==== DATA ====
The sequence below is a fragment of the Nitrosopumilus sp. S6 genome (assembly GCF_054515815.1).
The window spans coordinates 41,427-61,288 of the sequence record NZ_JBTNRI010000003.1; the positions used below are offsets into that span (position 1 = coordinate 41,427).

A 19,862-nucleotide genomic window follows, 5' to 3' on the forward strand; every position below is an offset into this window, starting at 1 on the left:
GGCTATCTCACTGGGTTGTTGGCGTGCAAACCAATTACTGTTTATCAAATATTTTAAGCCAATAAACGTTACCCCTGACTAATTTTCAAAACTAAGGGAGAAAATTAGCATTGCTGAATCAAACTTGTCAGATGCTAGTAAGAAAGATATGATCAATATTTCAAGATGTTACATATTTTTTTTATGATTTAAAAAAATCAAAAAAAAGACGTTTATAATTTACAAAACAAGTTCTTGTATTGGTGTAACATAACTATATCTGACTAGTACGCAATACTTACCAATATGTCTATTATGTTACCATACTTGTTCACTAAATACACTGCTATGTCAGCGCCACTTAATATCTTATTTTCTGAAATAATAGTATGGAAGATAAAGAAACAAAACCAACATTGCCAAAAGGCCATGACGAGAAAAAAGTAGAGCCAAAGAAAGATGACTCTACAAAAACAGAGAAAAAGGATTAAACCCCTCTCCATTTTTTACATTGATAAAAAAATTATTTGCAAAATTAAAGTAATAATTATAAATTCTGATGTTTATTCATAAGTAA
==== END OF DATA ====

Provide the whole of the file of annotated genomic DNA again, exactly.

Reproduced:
The sequence below is a fragment of the Nitrosopumilus sp. S6 genome (assembly GCF_054515815.1).
The window spans coordinates 41,427-61,288 of the sequence record NZ_JBTNRI010000003.1; the positions used below are offsets into that span (position 1 = coordinate 41,427).

A 19,862-nucleotide genomic window follows, 5' to 3' on the forward strand; every position below is an offset into this window, starting at 1 on the left:
GGCTATCTCACTGGGTTGTTGGCGTGCAAACCAATTACTGTTTATCAAATATTTTAAGCCAATAAACGTTACCCCTGACTAATTTTCAAAACTAAGGGAGAAAATTAGCATTGCTGAATCAAACTTGTCAGATGCTAGTAAGAAAGATATGATCAATATTTCAAGATGTTACATATTTTTTTTATGATTTAAAAAAATCAAAAAAAAGACGTTTATAATTTACAAAACAAGTTCTTGTATTGGTGTAACATAACTATATCTGACTAGTACGCAATACTTACCAATATGTCTATTATGTTACCATACTTGTTCACTAAATACACTGCTATGTCAGCGCCACTTAATATCTTATTTTCTGAAATAATAGTATGGAAGATAAAGAAACAAAACCAACATTGCCAAAAGGCCATGACGAGAAAAAAGTAGAGCCAAAGAAAGATGACTCTACAAAAACAGAGAAAAAGGATTAAACCCCTCTCCATTTTTTACATTGATAAAAAAATTATTTGCAAAATTAAAGTAATAATTATAAATTCTGATGTTTATTCATAAGTAA